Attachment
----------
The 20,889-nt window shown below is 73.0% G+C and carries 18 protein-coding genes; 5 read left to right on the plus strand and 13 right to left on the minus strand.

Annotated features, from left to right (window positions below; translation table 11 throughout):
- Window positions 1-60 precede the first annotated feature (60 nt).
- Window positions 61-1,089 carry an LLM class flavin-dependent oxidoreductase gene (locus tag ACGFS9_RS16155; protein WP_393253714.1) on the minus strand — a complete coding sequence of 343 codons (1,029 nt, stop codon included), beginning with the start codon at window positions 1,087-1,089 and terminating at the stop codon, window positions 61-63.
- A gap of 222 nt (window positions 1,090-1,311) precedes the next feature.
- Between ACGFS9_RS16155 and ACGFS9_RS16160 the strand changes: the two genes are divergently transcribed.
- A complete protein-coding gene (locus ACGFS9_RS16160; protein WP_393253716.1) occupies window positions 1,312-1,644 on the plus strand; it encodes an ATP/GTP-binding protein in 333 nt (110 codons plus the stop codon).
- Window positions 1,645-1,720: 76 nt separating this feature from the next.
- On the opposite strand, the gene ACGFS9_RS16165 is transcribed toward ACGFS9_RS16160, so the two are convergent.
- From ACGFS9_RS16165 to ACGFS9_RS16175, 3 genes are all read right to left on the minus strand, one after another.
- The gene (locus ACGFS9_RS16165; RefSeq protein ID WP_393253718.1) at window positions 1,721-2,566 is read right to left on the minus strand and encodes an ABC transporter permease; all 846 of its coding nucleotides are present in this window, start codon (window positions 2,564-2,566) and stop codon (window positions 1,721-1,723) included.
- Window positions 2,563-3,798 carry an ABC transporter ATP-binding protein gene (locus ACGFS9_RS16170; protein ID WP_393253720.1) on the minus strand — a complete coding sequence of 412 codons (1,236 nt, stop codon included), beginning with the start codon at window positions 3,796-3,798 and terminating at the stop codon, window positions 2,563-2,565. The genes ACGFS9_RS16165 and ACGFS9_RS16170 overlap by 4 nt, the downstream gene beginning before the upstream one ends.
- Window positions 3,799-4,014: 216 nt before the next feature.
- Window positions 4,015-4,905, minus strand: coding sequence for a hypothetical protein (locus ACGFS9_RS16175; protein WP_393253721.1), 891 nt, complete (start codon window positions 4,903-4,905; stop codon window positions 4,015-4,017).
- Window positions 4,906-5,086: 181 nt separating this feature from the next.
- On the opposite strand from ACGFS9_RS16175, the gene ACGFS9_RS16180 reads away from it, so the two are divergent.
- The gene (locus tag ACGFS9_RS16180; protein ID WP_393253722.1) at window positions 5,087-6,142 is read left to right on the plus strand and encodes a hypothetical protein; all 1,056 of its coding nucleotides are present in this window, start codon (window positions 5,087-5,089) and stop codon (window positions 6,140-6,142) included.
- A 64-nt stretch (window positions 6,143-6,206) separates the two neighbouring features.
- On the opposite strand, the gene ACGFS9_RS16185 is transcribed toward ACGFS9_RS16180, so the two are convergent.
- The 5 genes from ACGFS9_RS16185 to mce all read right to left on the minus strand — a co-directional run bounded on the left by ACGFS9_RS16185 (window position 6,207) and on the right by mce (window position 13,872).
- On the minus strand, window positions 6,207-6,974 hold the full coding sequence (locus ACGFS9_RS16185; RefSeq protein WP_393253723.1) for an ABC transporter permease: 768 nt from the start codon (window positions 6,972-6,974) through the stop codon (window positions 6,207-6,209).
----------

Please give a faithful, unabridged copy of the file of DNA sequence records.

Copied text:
The 20,889-nt window shown below is 73.0% G+C and carries 18 protein-coding genes; 5 read left to right on the plus strand and 13 right to left on the minus strand.

Annotated features, from left to right (window positions below; translation table 11 throughout):
- Window positions 1-60 precede the first annotated feature (60 nt).
- Window positions 61-1,089 carry an LLM class flavin-dependent oxidoreductase gene (locus tag ACGFS9_RS16155; protein WP_393253714.1) on the minus strand — a complete coding sequence of 343 codons (1,029 nt, stop codon included), beginning with the start codon at window positions 1,087-1,089 and terminating at the stop codon, window positions 61-63.
- A gap of 222 nt (window positions 1,090-1,311) precedes the next feature.
- Between ACGFS9_RS16155 and ACGFS9_RS16160 the strand changes: the two genes are divergently transcribed.
- A complete protein-coding gene (locus ACGFS9_RS16160; protein WP_393253716.1) occupies window positions 1,312-1,644 on the plus strand; it encodes an ATP/GTP-binding protein in 333 nt (110 codons plus the stop codon).
- Window positions 1,645-1,720: 76 nt separating this feature from the next.
- On the opposite strand, the gene ACGFS9_RS16165 is transcribed toward ACGFS9_RS16160, so the two are convergent.
- From ACGFS9_RS16165 to ACGFS9_RS16175, 3 genes are all read right to left on the minus strand, one after another.
- The gene (locus ACGFS9_RS16165; RefSeq protein ID WP_393253718.1) at window positions 1,721-2,566 is read right to left on the minus strand and encodes an ABC transporter permease; all 846 of its coding nucleotides are present in this window, start codon (window positions 2,564-2,566) and stop codon (window positions 1,721-1,723) included.
- Window positions 2,563-3,798 carry an ABC transporter ATP-binding protein gene (locus ACGFS9_RS16170; protein ID WP_393253720.1) on the minus strand — a complete coding sequence of 412 codons (1,236 nt, stop codon included), beginning with the start codon at window positions 3,796-3,798 and terminating at the stop codon, window positions 2,563-2,565. The genes ACGFS9_RS16165 and ACGFS9_RS16170 overlap by 4 nt, the downstream gene beginning before the upstream one ends.
- Window positions 3,799-4,014: 216 nt before the next feature.
- Window positions 4,015-4,905, minus strand: coding sequence for a hypothetical protein (locus ACGFS9_RS16175; protein WP_393253721.1), 891 nt, complete (start codon window positions 4,903-4,905; stop codon window positions 4,015-4,017).
- Window positions 4,906-5,086: 181 nt separating this feature from the next.
- On the opposite strand from ACGFS9_RS16175, the gene ACGFS9_RS16180 reads away from it, so the two are divergent.
- The gene (locus tag ACGFS9_RS16180; protein ID WP_393253722.1) at window positions 5,087-6,142 is read left to right on the plus strand and encodes a hypothetical protein; all 1,056 of its coding nucleotides are present in this window, start codon (window positions 5,087-5,089) and stop codon (window positions 6,140-6,142) included.
- A 64-nt stretch (window positions 6,143-6,206) separates the two neighbouring features.
- On the opposite strand, the gene ACGFS9_RS16185 is transcribed toward ACGFS9_RS16180, so the two are convergent.
- The 5 genes from ACGFS9_RS16185 to mce all read right to left on the minus strand — a co-directional run bounded on the left by ACGFS9_RS16185 (window position 6,207) and on the right by mce (window position 13,872).
- On the minus strand, window positions 6,207-6,974 hold the full coding sequence (locus ACGFS9_RS16185; RefSeq protein WP_393253723.1) for an ABC transporter permease: 768 nt from the start codon (window positions 6,972-6,974) through the stop codon (window positions 6,207-6,209).